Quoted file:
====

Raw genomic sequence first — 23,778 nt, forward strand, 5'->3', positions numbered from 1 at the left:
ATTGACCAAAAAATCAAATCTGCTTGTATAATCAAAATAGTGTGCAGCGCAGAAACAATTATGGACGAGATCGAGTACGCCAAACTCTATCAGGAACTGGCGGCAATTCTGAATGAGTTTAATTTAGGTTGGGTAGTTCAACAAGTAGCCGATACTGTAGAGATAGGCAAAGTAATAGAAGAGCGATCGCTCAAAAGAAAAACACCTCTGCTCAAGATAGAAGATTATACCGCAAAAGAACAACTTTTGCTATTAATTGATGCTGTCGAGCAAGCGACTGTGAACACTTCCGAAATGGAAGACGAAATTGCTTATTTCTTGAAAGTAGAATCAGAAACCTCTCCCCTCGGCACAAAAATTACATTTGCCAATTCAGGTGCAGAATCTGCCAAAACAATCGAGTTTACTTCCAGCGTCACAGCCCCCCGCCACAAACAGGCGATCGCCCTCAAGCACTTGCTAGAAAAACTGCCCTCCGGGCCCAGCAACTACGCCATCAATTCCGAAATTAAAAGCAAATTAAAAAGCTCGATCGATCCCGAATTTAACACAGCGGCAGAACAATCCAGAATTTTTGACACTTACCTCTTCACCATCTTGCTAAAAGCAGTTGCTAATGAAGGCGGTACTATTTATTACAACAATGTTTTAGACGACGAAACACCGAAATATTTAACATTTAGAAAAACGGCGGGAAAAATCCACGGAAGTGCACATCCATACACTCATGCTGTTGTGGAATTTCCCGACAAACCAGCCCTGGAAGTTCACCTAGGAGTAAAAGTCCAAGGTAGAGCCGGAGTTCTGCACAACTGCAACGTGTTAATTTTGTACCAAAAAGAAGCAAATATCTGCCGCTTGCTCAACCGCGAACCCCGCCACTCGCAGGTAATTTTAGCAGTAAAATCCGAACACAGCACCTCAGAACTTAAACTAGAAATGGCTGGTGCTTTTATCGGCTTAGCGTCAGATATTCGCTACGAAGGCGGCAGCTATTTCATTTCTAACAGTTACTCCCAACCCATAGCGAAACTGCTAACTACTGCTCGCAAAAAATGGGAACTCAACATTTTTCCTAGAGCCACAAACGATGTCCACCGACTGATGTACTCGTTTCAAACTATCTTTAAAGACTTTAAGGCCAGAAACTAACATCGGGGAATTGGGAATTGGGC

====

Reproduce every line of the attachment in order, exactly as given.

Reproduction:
Raw genomic sequence first — 23,778 nt, forward strand, 5'->3', positions numbered from 1 at the left:
ATTGACCAAAAAATCAAATCTGCTTGTATAATCAAAATAGTGTGCAGCGCAGAAACAATTATGGACGAGATCGAGTACGCCAAACTCTATCAGGAACTGGCGGCAATTCTGAATGAGTTTAATTTAGGTTGGGTAGTTCAACAAGTAGCCGATACTGTAGAGATAGGCAAAGTAATAGAAGAGCGATCGCTCAAAAGAAAAACACCTCTGCTCAAGATAGAAGATTATACCGCAAAAGAACAACTTTTGCTATTAATTGATGCTGTCGAGCAAGCGACTGTGAACACTTCCGAAATGGAAGACGAAATTGCTTATTTCTTGAAAGTAGAATCAGAAACCTCTCCCCTCGGCACAAAAATTACATTTGCCAATTCAGGTGCAGAATCTGCCAAAACAATCGAGTTTACTTCCAGCGTCACAGCCCCCCGCCACAAACAGGCGATCGCCCTCAAGCACTTGCTAGAAAAACTGCCCTCCGGGCCCAGCAACTACGCCATCAATTCCGAAATTAAAAGCAAATTAAAAAGCTCGATCGATCCCGAATTTAACACAGCGGCAGAACAATCCAGAATTTTTGACACTTACCTCTTCACCATCTTGCTAAAAGCAGTTGCTAATGAAGGCGGTACTATTTATTACAACAATGTTTTAGACGACGAAACACCGAAATATTTAACATTTAGAAAAACGGCGGGAAAAATCCACGGAAGTGCACATCCATACACTCATGCTGTTGTGGAATTTCCCGACAAACCAGCCCTGGAAGTTCACCTAGGAGTAAAAGTCCAAGGTAGAGCCGGAGTTCTGCACAACTGCAACGTGTTAATTTTGTACCAAAAAGAAGCAAATATCTGCCGCTTGCTCAACCGCGAACCCCGCCACTCGCAGGTAATTTTAGCAGTAAAATCCGAACACAGCACCTCAGAACTTAAACTAGAAATGGCTGGTGCTTTTATCGGCTTAGCGTCAGATATTCGCTACGAAGGCGGCAGCTATTTCATTTCTAACAGTTACTCCCAACCCATAGCGAAACTGCTAACTACTGCTCGCAAAAAATGGGAACTCAACATTTTTCCTAGAGCCACAAACGATGTCCACCGACTGATGTACTCGTTTCAAACTATCTTTAAAGACTTTAAGGCCAGAAACTAACATCGGGGAATTGGGAATTGGGC